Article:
The Queen v Ip Tat-shing And Otheres

Court:District Court (Hong Kong)
Judgement Number:DCCC90/1971
Judgment Date:17 Mar 1972
DCCC000090/1971 THE QUEEN v. IP TAT-SHING AND OTHERES

DCCC000090/1971

IN THE DISTRICT COURT OF HONG KONG

HOLDEN AT KOWLOON

CRIMINAL JURISDICTION

CASE NO. 90 OF 1971

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The Queen
against
(1) IP Tat-shing alias YIP Ting-chor
(2) WONG Chi-cheong alias WONG Cheong
(3) WONG Kam-wah (female)

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Coram: R. O'Connor, District Judge

Date of Judgment: 17 March, 1972.

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EXTRACT FROM JUDGMENT

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1. Prior to the Theft Ordinance, where the facts left open a charge of either larceny or receiving it was the practice to lay them in the alternative. The position would then arise as to whether to convict of either the tribunal of fact must be satisfied beyond reasonable doubt as to which of them the accused had committed. That is was it sufficient to be satisfied beyond reasonable doubt that the accused had committed one or the other but as to which be only on the position of saying which the more probable.

2. In R. v. Langmead (Leigh & Cave Reports 427)

3. When faced with this problem, Pollock C.B. said if there is other evidence consistent with either the accused having stolen himself or with his having received the goods knowing them to be stolen, then it will be for the jury to say which to them seems to be the more probable solution. A strong court of five other judges agreed. Incidentally, Byles J. said that where there was a burglary and men and women found in recent possession, juries almost universally found the women guilty only of receiving "the consideration of her sex inclining their minds to the belief that she did not take any part in the burglary".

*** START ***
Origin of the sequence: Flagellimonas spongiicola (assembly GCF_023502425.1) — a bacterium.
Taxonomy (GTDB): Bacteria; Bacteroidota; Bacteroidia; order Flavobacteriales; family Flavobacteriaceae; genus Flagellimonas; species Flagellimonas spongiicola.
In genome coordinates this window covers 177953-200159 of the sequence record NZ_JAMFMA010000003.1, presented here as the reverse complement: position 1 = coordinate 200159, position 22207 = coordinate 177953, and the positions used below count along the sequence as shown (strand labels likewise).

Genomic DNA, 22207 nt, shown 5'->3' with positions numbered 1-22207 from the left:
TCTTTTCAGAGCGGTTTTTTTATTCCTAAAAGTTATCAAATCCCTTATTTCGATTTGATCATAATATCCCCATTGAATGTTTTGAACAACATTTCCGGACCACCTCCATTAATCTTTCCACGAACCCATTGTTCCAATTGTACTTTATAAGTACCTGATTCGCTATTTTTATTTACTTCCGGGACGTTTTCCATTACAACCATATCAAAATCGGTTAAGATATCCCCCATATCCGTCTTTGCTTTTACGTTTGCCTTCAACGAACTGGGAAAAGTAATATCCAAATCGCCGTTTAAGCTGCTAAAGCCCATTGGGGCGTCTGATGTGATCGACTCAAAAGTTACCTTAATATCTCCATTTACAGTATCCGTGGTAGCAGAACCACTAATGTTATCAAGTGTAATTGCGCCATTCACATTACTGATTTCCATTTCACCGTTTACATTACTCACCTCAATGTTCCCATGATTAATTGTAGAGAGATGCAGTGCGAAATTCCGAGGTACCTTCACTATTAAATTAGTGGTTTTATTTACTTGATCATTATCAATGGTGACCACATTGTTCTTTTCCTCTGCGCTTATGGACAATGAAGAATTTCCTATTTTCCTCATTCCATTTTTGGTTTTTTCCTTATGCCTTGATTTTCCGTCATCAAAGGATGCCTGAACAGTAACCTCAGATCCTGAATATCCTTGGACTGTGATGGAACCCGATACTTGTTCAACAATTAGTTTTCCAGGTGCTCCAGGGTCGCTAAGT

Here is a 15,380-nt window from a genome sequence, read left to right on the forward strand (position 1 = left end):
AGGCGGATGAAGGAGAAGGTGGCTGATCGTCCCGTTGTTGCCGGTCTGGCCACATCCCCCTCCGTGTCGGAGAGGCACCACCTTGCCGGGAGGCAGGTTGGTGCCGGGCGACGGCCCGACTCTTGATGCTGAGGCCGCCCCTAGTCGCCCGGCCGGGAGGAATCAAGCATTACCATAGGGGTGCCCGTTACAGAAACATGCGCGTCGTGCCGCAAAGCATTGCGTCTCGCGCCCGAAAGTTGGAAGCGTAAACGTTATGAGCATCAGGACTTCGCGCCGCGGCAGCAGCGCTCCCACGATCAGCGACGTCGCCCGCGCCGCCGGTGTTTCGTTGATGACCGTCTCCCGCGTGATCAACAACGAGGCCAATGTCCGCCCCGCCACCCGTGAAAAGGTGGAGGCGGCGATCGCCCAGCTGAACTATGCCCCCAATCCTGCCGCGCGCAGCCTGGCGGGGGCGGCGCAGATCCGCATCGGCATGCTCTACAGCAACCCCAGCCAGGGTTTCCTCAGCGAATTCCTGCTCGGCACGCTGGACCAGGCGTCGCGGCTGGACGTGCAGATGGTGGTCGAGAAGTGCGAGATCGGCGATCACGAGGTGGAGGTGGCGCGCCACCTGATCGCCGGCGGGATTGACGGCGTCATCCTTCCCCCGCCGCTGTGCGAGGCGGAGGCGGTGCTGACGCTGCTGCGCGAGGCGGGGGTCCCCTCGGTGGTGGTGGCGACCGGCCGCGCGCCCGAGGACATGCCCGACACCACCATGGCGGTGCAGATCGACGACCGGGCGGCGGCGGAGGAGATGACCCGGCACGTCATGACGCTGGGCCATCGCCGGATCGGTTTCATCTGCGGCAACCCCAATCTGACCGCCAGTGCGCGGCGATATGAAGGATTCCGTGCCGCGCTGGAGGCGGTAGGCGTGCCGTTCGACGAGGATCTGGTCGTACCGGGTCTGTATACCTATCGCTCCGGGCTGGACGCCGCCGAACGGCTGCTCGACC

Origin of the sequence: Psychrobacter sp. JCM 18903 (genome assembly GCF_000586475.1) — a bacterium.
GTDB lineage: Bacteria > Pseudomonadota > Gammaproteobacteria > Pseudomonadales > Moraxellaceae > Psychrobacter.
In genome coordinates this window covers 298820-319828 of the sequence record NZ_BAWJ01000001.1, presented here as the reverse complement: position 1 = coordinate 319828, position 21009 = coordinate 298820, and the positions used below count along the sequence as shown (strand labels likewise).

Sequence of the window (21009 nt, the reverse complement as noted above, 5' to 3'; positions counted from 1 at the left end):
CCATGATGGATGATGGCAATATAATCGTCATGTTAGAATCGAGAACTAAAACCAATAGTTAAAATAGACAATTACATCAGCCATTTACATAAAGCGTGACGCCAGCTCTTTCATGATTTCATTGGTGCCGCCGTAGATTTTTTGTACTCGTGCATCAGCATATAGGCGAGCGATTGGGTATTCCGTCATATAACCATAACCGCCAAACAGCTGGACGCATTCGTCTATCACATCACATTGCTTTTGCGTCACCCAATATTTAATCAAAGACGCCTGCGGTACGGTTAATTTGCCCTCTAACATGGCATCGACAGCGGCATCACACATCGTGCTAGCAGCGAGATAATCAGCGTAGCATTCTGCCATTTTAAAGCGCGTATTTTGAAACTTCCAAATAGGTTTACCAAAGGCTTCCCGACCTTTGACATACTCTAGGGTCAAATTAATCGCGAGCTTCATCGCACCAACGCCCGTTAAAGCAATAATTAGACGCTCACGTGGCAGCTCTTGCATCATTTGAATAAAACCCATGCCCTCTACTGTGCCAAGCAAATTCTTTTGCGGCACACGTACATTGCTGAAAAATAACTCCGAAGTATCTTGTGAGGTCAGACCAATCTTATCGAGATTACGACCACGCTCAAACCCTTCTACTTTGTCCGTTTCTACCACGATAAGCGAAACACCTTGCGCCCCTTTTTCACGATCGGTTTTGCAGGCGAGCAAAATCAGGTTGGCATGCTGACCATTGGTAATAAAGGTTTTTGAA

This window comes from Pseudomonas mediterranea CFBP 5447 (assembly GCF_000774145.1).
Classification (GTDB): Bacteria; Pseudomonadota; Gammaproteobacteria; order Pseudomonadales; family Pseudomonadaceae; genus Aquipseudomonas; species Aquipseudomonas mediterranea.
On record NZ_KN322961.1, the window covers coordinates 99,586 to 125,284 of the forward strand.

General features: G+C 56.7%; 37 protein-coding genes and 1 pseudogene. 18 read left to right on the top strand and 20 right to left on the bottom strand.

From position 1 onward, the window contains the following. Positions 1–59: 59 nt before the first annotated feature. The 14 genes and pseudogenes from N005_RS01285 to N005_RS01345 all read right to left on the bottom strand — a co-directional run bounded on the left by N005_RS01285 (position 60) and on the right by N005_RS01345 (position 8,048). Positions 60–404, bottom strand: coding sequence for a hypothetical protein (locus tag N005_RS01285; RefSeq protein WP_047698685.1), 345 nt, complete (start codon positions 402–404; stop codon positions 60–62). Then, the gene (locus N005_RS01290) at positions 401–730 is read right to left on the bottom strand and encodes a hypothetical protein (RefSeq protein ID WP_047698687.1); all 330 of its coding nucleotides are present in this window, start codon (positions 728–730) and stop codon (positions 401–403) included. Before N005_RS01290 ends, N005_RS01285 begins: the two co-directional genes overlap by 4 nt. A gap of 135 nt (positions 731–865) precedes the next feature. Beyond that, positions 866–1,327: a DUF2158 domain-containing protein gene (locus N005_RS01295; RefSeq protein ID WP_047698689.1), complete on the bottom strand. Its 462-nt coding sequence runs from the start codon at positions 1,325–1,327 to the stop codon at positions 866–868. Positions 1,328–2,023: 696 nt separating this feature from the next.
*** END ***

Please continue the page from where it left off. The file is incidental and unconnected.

4. In The People (AG) v. Mulcahy & Carney 87 Irish L.T.R.137 the appeal court accepted that to convict of receiving someone other than the receiver must be shown to have stolen the goods but applied the dictum of Fitzgerald B., in

5. R. v. McMahon 13 Cox C.C. 275

that "if there was a rational hypothesis that this was so all the judge has to do is to leave it to the jury".

6. In Minister for Industry & Commerce v. Pim 1966 Irish

7. Reports 154 noted 1967 Journal Criminal Law 278

8. Davitt P., obiter said that where a person is in possession of recently stolen goods and it is clear he either stole them or received...

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